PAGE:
That’s only the second time a league has managed three No. 1 seeds. The other time came in 2009 when the Big East had Louisville, Connecticut and Pittsburgh — though the Huskies were the only team to survive their bracket and reach the Final Four that year.
Virginia is the top seed in the South bracket, while UNC is on top in the Midwest.
Belmont ended up on the right side of the bubble.
The Bruins earned their first at-large bid in program history and will face Temple in a First Four game in the East Region. Belmont is making its eighth tournament appearance, the last coming in 2015.
Belmont and Murray State shared the Ohio Valley Conference regular-season championship, but lost to the Racers in the conference tournament title game. Belmont was ranked 47th in the NET rankings and had a 2-2 record against Quadrant 1 teams.
Virginia has another No. 1 seed. Now the Cavaliers will aim to avoid a repeat of last year’s stunning and unprecedented upset.
The Cavaliers are the second overall seed in the field of 68 and will headline the South Region bracket. They open Friday in Columbia, South Carolina, against Gardner-Webb — which won the Big South Conference title.
Virginia became the first No. 1 seed ever to lose to a 16-seed last year, falling to UMBC in a moment now etched in tournament lore. The second-ranked Cavaliers won a share of the Atlantic Coast Conference regular-season title but fell in the ACC Tournament semifinals against No. 12 Florida State.
Michigan State ended Michigan’s two-year reign in the Big Ten Tournament. Its reward was to be a No. 2 seed in the East bracket with overall No. 1 Duke.
The sixth-ranked Spartans beat the 10th-ranked Wolverines 65-60 on Sunday shortly before the field unveiling began.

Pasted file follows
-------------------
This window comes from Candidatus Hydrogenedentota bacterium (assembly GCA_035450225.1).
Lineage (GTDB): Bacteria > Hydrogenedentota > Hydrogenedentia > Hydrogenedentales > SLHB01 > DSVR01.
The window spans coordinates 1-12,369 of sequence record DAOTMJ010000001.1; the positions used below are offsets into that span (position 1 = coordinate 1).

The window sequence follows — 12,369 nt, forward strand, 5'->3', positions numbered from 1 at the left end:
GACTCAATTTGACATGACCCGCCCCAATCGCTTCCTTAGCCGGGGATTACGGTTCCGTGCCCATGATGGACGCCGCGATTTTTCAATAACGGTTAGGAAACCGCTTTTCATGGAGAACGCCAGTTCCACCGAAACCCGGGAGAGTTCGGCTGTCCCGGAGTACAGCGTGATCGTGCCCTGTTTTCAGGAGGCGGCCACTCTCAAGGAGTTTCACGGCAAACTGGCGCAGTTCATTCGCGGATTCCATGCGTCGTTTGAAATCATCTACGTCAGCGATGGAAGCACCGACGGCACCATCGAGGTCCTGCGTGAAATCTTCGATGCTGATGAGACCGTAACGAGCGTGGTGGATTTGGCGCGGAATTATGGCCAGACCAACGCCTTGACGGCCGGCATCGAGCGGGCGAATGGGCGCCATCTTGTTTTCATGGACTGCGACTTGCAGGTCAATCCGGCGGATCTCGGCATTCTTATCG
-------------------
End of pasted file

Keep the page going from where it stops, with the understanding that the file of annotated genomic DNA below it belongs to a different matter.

Michigan State and Duke last met in an NCAA Tournament in 2015, when the Blue Devils won in the Final Four on the way to Mike Krzyzewski’s fifth NCAA title.
Duke’s run to the Atlantic Coast Conference Tournament title with a healthy Zion Williamson was enough to make the Blue Devils the No. 1 overall NCAA Tournament seed.
The Blue Devils will open in Columbia, South Carolina, on Friday against the winner of a First Four game between North Carolina Central and North Dakota State.
Williamson was the ACC Tournament most valuable player after a dominating three-game run in Charlotte, which showed Duke is again the team that spent a national-best seven weeks at No. 1 in the AP Top 25 this season.
There were plenty of regular-season champions that stumbled in their conference tournaments and saw someone else claim that league’s automatic tournament bid.
That could have an impact on the strength of the bracket and which bubble teams make it into the field of 68.
Teams like VCU in the Atlantic 10, South Dakota State in the Summit League and Sam Houston State in the Southland Conference lost as top seeds in their tournaments. That opened the door for St. Louis (No. 103 in NET rankings), North Dakota State (No. 222) and Abilene Christian (No. 154) to earn bids, respectively.
In other leagues, upsets led to surprising teams earning bids behind the NCAA locks in those conferences — which reduced the number of slots for bubble teams like Indiana, North Carolina State and TCU.
The 68 teams have been determined. Now, it’s just a matter of who they’ll be playing in March Madness.
Duke looks like a shoo-in for a No. 1 seed when the bracket for the NCAA Tournament is revealed Sunday night.
Others vying for the top spots include Virginia, North Carolina, Gonzaga, Tennessee and possibly even the winner of the Big Ten title game between Michigan and Michigan State.
On Saturday night, Duke, led by freshman sensation Zion Williamson, won the Atlantic Coast Conference Tournament and positioned itself as the favorite in Vegas to win it all when the nets come down at the Final Four on April 8.
The Blue Devils are an early 9-4 favorite.
The tournament starts Tuesday with a couple of play-in games, then gets into full force Thursday and Friday with 32 teams playing each day at eight sites around the country.